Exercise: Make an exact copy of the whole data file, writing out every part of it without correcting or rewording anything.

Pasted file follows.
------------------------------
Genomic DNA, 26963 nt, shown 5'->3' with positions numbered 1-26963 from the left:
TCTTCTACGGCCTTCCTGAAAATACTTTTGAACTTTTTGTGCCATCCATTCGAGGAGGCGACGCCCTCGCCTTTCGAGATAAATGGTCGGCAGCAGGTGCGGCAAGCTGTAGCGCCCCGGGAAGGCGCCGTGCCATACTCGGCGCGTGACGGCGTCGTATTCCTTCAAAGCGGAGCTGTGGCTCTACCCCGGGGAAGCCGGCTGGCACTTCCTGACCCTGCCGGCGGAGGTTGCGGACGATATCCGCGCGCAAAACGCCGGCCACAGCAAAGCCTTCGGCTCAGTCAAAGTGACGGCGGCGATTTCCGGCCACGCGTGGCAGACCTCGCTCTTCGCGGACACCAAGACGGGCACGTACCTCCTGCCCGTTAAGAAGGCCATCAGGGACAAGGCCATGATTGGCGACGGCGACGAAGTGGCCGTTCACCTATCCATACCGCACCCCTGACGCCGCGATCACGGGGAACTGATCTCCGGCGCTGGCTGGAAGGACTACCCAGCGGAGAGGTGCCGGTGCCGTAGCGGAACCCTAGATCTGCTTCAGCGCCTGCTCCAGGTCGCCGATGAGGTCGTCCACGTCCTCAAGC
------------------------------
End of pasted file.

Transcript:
Genomic DNA, 26963 nt, shown 5'->3' with positions numbered 1-26963 from the left:
TCTTCTACGGCCTTCCTGAAAATACTTTTGAACTTTTTGTGCCATCCATTCGAGGAGGCGACGCCCTCGCCTTTCGAGATAAATGGTCGGCAGCAGGTGCGGCAAGCTGTAGCGCCCCGGGAAGGCGCCGTGCCATACTCGGCGCGTGACGGCGTCGTATTCCTTCAAAGCGGAGCTGTGGCTCTACCCCGGGGAAGCCGGCTGGCACTTCCTGACCCTGCCGGCGGAGGTTGCGGACGATATCCGCGCGCAAAACGCCGGCCACAGCAAAGCCTTCGGCTCAGTCAAAGTGACGGCGGCGATTTCCGGCCACGCGTGGCAGACCTCGCTCTTCGCGGACACCAAGACGGGCACGTACCTCCTGCCCGTTAAGAAGGCCATCAGGGACAAGGCCATGATTGGCGACGGCGACGAAGTGGCCGTTCACCTATCCATACCGCACCCCTGACGCCGCGATCACGGGGAACTGATCTCCGGCGCTGGCTGGAAGGACTACCCAGCGGAGAGGTGCCGGTGCCGTAGCGGAACCCTAGATCTGCTTCAGCGCCTGCTCCAGGTCGCCGATGAGGTCGTCCACGTCCTCAAGC